You would think with all of the news we've heard about sex addiction in the past few years, there'd be no doubt that it's a real addiction, much like drug or alcohol addiction. But a new study shockingly says sex addiction is no addiction at all! The study says that people who have so-called "sex addictions" are really just people who like to -- get ready for this shocker -- have a lot of sex.
The study showed "hypersexual" people -- the types who engage in a lot of sex or have had serious repercussions over their sexual exploits -- pictures of people having sex and expected that their brain waves would "spike" the same way that cocaine addicts have a brain spike when shown pics of toot. But apparently that didn't happen.
Sure, maybe some people need more sex just the way some people need more water or sleep, and this doesn't make him or her an "addict." But hopefully those people are figuring out how to do lots and lots of shebanging without ruining their lives or those of their spouses.
Perhaps the problem is that "hypersexual" people live in a society that demands fidelity to an extreme degree (like sex with one person for the next 50 years -- yeah, that's extreme), and they don't quite realize that they are hypersexual until they've walked down the aisle. But I would say in that case, better to get divorced than to cheat with anyone you can get your hands on.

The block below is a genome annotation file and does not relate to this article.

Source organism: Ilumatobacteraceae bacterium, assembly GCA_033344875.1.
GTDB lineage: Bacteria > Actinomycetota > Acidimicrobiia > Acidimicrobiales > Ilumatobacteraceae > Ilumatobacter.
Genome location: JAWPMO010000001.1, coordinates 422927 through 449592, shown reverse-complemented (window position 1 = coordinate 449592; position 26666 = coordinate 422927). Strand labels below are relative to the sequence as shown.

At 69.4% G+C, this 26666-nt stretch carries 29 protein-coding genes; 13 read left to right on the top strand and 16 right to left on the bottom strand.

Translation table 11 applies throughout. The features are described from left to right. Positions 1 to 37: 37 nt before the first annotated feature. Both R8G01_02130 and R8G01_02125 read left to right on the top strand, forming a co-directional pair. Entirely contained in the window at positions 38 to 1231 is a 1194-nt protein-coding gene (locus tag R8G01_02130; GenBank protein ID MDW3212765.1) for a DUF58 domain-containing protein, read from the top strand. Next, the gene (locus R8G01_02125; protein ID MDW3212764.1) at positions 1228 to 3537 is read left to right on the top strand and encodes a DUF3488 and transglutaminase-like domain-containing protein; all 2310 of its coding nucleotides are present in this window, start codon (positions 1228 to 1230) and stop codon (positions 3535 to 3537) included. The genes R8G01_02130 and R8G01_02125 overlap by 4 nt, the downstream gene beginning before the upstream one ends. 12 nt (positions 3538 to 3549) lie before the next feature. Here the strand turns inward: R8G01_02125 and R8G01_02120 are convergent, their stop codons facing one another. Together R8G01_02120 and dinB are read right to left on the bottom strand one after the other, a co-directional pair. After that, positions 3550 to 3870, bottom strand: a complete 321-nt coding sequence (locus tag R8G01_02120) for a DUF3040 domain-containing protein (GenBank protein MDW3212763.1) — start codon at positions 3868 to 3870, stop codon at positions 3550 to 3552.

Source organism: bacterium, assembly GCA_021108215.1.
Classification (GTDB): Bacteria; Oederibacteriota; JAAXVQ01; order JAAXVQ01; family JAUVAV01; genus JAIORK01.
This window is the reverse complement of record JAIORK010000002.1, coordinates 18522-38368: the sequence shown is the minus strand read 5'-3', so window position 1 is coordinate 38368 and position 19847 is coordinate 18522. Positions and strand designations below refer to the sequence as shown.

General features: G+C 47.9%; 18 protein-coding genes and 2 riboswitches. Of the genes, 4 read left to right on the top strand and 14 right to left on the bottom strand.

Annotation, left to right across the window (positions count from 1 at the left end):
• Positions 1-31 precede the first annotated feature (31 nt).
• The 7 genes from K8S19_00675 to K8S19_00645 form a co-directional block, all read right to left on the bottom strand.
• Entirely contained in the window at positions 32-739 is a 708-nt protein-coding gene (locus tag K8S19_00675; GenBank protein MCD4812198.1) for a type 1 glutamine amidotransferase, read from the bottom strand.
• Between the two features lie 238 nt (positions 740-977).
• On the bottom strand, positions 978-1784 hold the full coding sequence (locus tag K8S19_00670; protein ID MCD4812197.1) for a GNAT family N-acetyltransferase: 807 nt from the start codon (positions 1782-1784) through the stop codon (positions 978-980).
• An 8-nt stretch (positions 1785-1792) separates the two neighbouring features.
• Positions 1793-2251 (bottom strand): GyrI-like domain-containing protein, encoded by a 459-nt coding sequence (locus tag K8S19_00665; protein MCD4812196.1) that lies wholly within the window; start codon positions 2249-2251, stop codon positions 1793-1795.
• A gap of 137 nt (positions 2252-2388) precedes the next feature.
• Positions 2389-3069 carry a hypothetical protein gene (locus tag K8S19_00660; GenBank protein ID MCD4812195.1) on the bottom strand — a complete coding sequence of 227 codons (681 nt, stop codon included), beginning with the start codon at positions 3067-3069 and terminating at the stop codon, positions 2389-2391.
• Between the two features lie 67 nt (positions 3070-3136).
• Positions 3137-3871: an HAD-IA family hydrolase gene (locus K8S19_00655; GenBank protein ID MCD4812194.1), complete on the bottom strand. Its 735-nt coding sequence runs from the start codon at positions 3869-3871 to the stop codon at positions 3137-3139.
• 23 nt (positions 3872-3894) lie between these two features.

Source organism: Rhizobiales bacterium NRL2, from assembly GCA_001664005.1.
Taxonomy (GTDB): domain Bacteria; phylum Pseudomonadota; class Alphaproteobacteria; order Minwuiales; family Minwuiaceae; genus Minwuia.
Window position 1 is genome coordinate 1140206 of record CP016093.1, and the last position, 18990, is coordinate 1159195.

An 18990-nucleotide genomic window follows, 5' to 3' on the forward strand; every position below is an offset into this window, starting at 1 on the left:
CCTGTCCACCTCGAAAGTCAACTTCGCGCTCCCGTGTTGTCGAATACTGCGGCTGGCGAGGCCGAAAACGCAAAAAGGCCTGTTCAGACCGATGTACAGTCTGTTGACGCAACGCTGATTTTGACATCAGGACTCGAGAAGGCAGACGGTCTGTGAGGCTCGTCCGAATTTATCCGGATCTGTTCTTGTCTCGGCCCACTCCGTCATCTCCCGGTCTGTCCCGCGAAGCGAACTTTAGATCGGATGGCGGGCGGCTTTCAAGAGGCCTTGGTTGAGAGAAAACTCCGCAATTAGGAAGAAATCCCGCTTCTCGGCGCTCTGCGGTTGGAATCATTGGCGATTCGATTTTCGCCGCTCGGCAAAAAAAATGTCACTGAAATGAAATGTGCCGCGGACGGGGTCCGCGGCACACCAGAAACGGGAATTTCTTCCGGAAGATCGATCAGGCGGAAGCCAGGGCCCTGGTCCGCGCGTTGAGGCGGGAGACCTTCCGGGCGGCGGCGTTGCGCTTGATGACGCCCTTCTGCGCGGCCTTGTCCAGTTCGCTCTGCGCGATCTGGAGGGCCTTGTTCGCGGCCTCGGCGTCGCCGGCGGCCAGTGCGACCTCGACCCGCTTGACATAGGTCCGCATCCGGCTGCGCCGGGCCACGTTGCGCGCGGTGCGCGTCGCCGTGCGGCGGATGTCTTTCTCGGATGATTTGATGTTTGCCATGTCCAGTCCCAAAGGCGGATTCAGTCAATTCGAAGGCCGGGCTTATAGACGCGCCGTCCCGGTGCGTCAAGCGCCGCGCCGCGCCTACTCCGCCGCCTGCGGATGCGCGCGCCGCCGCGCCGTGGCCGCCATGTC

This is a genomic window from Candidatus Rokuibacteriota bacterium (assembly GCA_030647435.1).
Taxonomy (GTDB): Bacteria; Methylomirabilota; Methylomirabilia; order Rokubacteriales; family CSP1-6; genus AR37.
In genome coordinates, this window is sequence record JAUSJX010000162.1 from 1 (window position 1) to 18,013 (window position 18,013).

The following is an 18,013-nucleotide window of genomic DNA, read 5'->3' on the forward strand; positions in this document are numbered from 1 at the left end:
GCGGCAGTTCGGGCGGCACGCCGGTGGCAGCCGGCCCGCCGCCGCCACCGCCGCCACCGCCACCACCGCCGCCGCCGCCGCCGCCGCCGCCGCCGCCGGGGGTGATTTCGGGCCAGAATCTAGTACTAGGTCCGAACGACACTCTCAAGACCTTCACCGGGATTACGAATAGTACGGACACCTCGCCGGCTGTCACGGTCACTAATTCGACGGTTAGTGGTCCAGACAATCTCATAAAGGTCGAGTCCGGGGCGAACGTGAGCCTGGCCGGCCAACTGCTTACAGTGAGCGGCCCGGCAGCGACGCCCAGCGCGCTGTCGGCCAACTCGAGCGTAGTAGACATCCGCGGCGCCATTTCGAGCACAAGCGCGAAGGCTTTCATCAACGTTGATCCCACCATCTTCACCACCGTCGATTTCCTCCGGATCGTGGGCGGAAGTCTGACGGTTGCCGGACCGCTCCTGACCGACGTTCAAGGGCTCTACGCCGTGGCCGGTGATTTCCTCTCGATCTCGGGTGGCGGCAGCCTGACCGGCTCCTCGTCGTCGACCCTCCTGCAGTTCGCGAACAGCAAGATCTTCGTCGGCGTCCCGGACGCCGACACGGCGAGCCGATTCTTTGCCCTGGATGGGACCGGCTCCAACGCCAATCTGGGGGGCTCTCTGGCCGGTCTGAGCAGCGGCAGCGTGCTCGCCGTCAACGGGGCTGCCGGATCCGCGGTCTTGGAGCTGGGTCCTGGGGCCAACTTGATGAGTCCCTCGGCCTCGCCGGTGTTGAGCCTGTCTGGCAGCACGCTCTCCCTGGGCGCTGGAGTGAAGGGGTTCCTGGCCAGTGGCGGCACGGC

Other experts say that sex addiction -- even sexting addiction -- is quite real. And considering a bonafide sexting addict might be the next mayor of New York City, this is quite a newsy topic.
I don't believe that it is. The people that I am working with don't believe that it is.
Okay, Anthony, but the "people" you work with are 22-year-old high school dropouts who are sexting you back, so that doesn't count. Haha. Anyway, I can't quite decide if Anthony is deluded or he's being refreshingly candid, given that everyone is so quick to blame their foibles on an addiction these days.
Some psychologists (obviously not the ones "treating" Anthony) say sexting addiction is quite real. I personally believe that any compulsion you have an overriding desire to engage in, even if it is to your detriment, is an addiction of sorts.
Even if there's no big negative consequences but you are using the activity, whatever it is, to avoid your thoughts, feelings, intimacy, or clarity -- that is addiction-like behavior. If you consistently choose to fiddle with your iPhone rather than engage in actual conversation with an actual human being, that's an addiction, IMHO.
Remember, everything in moderation!
Do you think sex addiction is real?
Image via DanielLito311/Flickr